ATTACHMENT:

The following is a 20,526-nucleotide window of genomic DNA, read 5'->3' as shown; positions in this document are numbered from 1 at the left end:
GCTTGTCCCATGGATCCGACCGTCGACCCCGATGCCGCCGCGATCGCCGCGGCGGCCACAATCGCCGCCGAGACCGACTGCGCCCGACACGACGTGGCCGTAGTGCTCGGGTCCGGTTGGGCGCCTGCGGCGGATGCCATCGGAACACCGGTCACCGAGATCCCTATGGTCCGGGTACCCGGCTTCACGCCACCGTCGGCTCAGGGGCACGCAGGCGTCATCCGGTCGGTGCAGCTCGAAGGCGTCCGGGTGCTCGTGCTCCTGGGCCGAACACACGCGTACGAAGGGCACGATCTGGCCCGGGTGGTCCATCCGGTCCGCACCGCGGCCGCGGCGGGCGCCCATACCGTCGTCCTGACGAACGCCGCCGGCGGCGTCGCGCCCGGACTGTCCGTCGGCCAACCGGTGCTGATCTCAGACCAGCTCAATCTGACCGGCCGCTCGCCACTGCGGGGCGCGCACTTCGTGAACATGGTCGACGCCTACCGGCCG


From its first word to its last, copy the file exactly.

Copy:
The following is a 20,526-nucleotide window of genomic DNA, read 5'->3' as shown; positions in this document are numbered from 1 at the left end:
GCTTGTCCCATGGATCCGACCGTCGACCCCGATGCCGCCGCGATCGCCGCGGCGGCCACAATCGCCGCCGAGACCGACTGCGCCCGACACGACGTGGCCGTAGTGCTCGGGTCCGGTTGGGCGCCTGCGGCGGATGCCATCGGAACACCGGTCACCGAGATCCCTATGGTCCGGGTACCCGGCTTCACGCCACCGTCGGCTCAGGGGCACGCAGGCGTCATCCGGTCGGTGCAGCTCGAAGGCGTCCGGGTGCTCGTGCTCCTGGGCCGAACACACGCGTACGAAGGGCACGATCTGGCCCGGGTGGTCCATCCGGTCCGCACCGCGGCCGCGGCGGGCGCCCATACCGTCGTCCTGACGAACGCCGCCGGCGGCGTCGCGCCCGGACTGTCCGTCGGCCAACCGGTGCTGATCTCAGACCAGCTCAATCTGACCGGCCGCTCGCCACTGCGGGGCGCGCACTTCGTGAACATGGTCGACGCCTACCGGCCG